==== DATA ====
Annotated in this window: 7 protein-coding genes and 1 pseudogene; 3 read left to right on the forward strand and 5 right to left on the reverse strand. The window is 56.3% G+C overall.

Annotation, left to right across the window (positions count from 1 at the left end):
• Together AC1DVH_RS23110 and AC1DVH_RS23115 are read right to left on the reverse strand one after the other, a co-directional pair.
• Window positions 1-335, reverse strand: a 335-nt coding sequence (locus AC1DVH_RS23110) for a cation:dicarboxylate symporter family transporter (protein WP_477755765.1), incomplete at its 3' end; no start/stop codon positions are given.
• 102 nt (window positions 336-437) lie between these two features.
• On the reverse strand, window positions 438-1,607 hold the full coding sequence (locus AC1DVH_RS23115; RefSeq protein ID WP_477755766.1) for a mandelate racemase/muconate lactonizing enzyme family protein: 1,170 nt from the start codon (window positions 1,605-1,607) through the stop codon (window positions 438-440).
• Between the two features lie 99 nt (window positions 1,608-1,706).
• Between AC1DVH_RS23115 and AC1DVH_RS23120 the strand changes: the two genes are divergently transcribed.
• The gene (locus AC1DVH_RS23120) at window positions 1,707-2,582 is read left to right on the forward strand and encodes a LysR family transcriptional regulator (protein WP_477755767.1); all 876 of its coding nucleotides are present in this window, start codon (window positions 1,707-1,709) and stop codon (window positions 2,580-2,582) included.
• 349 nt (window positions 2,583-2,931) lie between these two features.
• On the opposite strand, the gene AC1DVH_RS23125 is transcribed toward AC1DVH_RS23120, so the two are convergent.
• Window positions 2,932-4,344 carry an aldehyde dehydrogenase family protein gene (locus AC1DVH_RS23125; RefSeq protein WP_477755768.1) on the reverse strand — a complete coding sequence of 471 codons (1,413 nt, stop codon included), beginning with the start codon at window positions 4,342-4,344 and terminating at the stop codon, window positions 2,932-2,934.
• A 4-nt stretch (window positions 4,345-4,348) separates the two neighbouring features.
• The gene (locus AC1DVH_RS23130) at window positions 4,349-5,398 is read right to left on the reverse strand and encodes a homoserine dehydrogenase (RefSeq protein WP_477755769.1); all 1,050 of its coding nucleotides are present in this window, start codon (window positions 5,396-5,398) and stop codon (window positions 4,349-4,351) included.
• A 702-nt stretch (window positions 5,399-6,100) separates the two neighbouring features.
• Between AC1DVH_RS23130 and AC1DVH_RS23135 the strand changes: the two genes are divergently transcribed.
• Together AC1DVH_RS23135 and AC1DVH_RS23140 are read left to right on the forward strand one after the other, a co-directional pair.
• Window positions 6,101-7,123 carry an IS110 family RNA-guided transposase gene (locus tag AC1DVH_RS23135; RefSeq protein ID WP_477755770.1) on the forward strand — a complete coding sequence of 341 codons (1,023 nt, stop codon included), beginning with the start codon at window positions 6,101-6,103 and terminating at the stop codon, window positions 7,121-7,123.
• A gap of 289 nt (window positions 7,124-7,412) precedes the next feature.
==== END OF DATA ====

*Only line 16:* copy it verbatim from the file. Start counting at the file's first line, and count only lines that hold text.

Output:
• Between AC1DVH_RS23130 and AC1DVH_RS23135 the strand changes: the two genes are divergently transcribed.